Top Features of Hearing Aids
The technology featured in today’s modern hearing aid devices enables wearers to hear clearer sounds. Many require less maintenance and feature a longer life span then those hearing aids made long ago. If you're experiencing hearing loss, you can make an informed buying decision when it comes to selecting a hearing aid. Start by taking a few moments to review the top features of hearing aids as well as some purchasing tips.
Digital Noise Reduction (DNR)
Noise reduction is a feature of all hearing aids. It helps you identify words faster and improves listening-effort recall. When you recall words you hear immediately after they are spoken, you can respond faster.
Directional Microphone Systems
Directional microphone systems in hearing aids amplify sounds that you hear that come from in front of you. This feature is useful in noisy environments where there’s a lot of background noise.
You save money when you recharge batteries in your hearing aid instead frequently purchasing new batteries. Maintenance becomes easier too because you’re not installing batteries continually.
Hearing aids have telecoils so you can better hear what the speaker is saying on a telephone. The concept is the same in an induction loop (also known as a hearing loop) system in a movie theatre or theatrical stage where plays are performed. Telecoils help you hear the movie, play or speaker to a greater degree.
Some hearing aids are Bluetooth-device compatible. They can interface with televisions, cell phones, and music player equipment.
Remote Control Devices
This feature allows you to adjust your hearing aid’s settings without having to touch your hearing aid.
Use the audio input to connect a corded device such as your television, computer, or music player.
Variable Pre-programming Storage Settings
A time saver, this feature allows you to store different settings for the variety of devices and environments that you use along with your hearing aid.
Some hearings aids block wind noise or background noise, or both. This type of noise cancellation feature is meant to enhance your listening focus.
Synchronized Hearing Aids
If you wear two hearing aids, you can program just one and then use a synchronization feature. This way you won’t have to manually adjust the settings for the other hearing aids.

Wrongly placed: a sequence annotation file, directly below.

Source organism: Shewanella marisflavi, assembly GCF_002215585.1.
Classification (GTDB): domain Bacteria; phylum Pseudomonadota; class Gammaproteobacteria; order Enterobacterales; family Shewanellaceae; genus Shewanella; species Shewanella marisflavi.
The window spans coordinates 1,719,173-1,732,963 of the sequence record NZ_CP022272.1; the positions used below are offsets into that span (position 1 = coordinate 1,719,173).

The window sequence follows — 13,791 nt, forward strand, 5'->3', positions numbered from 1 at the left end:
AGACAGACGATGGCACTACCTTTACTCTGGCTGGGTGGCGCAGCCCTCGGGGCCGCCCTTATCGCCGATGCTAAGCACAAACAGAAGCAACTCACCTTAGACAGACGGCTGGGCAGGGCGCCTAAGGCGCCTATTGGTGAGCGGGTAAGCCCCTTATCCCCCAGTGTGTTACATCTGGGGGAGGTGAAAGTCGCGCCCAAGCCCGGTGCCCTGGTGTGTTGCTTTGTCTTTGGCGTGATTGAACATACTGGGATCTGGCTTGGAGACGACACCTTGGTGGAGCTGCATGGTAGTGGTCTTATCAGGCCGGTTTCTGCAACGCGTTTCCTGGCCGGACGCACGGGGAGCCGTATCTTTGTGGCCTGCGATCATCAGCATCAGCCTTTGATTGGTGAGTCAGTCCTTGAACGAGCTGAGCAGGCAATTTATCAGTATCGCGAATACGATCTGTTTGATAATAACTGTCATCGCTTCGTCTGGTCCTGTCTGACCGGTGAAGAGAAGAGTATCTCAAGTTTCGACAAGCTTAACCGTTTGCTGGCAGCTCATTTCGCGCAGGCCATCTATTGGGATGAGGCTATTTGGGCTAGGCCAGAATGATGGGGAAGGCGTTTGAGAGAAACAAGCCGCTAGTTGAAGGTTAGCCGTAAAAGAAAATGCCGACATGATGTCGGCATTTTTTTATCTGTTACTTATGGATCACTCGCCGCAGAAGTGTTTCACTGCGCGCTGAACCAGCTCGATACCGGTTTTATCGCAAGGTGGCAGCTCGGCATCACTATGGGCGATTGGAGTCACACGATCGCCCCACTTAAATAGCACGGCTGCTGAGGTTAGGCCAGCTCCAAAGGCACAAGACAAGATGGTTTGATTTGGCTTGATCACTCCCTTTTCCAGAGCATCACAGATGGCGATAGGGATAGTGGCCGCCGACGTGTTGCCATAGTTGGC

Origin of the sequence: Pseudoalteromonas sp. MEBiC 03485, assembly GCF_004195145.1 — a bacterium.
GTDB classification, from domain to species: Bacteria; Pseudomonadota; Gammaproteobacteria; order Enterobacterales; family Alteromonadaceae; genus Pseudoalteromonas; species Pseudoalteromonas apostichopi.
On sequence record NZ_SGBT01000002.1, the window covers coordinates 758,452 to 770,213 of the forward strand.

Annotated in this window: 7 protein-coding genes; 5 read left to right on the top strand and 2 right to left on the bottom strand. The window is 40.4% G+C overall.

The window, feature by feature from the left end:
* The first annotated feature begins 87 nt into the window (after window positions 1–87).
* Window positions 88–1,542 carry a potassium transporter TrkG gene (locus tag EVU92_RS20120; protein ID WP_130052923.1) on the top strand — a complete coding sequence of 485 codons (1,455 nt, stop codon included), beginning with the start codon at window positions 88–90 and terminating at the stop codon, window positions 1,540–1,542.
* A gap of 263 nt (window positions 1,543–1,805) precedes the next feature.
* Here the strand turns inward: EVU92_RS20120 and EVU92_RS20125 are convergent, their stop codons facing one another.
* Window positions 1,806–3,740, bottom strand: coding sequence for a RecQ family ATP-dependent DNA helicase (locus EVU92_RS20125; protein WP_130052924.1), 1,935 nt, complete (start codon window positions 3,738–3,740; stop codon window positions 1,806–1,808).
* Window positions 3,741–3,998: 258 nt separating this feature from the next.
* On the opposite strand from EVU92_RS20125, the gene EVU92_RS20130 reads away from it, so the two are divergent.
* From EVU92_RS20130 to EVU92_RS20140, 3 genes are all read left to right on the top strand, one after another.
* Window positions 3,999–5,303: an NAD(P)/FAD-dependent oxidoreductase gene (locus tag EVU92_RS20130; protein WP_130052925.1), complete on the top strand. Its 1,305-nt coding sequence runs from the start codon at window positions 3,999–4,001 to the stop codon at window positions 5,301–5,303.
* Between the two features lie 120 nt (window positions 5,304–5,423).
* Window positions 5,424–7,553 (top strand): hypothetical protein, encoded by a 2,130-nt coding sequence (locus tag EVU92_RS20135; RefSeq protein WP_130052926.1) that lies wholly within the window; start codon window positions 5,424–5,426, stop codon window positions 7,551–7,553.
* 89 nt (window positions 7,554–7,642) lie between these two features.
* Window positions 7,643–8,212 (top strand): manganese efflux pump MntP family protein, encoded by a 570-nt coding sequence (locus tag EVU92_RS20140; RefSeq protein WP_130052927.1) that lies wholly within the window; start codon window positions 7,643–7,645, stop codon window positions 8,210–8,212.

Hearing Aid Purchasing Tips
Now that you've reviewed the top features of hearing aids, a few more things might help save money in the long run. Before you shop, consider these purchasing tips:
Visit Your Doctor
Be sure that there isn’t a curable underlying cause for your hearing loss. Rule out an ear infection, or earwax buildup.
Visit a Doctor-Recommended Audiologist
As your doctor for a referral for an audiologist so you can have a hearing (audiometry) test performed. The audiologist will test your inner, middle, and outer ear parts to measure hearing loss or nerve damage.
Try Before You Buy
Get a trial period option in writing. Ask if the cost of the trial goes towards the purchase price if you decide to buy the hearing aid. You want to be sure you can get used to the device and that you’ve made the right choice.
Keep the Future in Mind
As you age, your level of hearing loss may stay the same or become worse. Just in case of the latter, select a hearing aid that is able to upgrade with more power if you need it.
Your hearing aid should come with a warranty that includes at a minimum, coverage for labor and parts for a certain period. Office visits might also be included. Read the warranty in its entirety to find out the details.
Don’t Fall for False Claims
Hearings aids may improve your ability to hear, but none will totally eliminate background or wind noise. Stay away from those advertisers that claim the impossible.
Prepare for the Cost
The price of your hearing aid might cost at least $1,500. Some are thousands of dollars more when you factor in the fees of the professionals, remote controls, hearing aid features you select as your options, and the accessories for your hearing aid as well.
Check your private insurance policy, as it may cover part or all of the cost of your hearing aid. Children who need hearing aids may be covered by private insurance. It's mandatory in many states.
Medicare doesn’t cover hearing aids, but the Veterans Administration (VA) may cover the cost of your hearing aid if you’re a veteran.
Hearing aids were designed to help you to hear more clearly if you're experiencing hearing loss. Technology advancements enable today’s hearing aid models to feature many options. Because of this, you have plenty of choices available to select the right model with the features that meets your needs.